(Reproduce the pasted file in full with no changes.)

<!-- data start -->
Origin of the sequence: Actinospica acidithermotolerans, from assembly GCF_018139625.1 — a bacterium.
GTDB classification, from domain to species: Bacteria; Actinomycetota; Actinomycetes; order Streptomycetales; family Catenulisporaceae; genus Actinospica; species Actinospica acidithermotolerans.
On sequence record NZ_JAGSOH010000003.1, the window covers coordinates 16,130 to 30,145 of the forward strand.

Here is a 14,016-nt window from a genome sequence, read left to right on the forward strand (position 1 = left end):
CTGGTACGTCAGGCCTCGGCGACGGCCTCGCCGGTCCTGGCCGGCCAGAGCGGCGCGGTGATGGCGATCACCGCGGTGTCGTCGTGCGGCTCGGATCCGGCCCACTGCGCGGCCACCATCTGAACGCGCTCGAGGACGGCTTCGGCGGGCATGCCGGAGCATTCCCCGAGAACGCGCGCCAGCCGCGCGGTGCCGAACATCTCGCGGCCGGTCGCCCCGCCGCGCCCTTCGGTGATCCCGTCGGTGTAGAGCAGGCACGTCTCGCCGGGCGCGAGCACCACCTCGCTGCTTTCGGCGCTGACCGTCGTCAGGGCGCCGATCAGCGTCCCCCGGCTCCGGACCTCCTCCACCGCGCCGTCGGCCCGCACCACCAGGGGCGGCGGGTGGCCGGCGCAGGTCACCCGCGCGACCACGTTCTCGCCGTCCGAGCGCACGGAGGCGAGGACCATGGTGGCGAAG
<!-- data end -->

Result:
Origin of the sequence: Actinospica acidithermotolerans, from assembly GCF_018139625.1 — a bacterium.
GTDB classification, from domain to species: Bacteria; Actinomycetota; Actinomycetes; order Streptomycetales; family Catenulisporaceae; genus Actinospica; species Actinospica acidithermotolerans.
On sequence record NZ_JAGSOH010000003.1, the window covers coordinates 16,130 to 30,145 of the forward strand.

Here is a 14,016-nt window from a genome sequence, read left to right on the forward strand (position 1 = left end):
CTGGTACGTCAGGCCTCGGCGACGGCCTCGCCGGTCCTGGCCGGCCAGAGCGGCGCGGTGATGGCGATCACCGCGGTGTCGTCGTGCGGCTCGGATCCGGCCCACTGCGCGGCCACCATCTGAACGCGCTCGAGGACGGCTTCGGCGGGCATGCCGGAGCATTCCCCGAGAACGCGCGCCAGCCGCGCGGTGCCGAACATCTCGCGGCCGGTCGCCCCGCCGCGCCCTTCGGTGATCCCGTCGGTGTAGAGCAGGCACGTCTCGCCGGGCGCGAGCACCACCTCGCTGCTTTCGGCGCTGACCGTCGTCAGGGCGCCGATCAGCGTCCCCCGGCTCCGGACCTCCTCCACCGCGCCGTCGGCCCGCACCACCAGGGGCGGCGGGTGGCCGGCGCAGGTCACCCGCGCGACCACGTTCTCGCCGTCCGAGCGCACGGAGGCGAGGACCATGGTGGCGAAG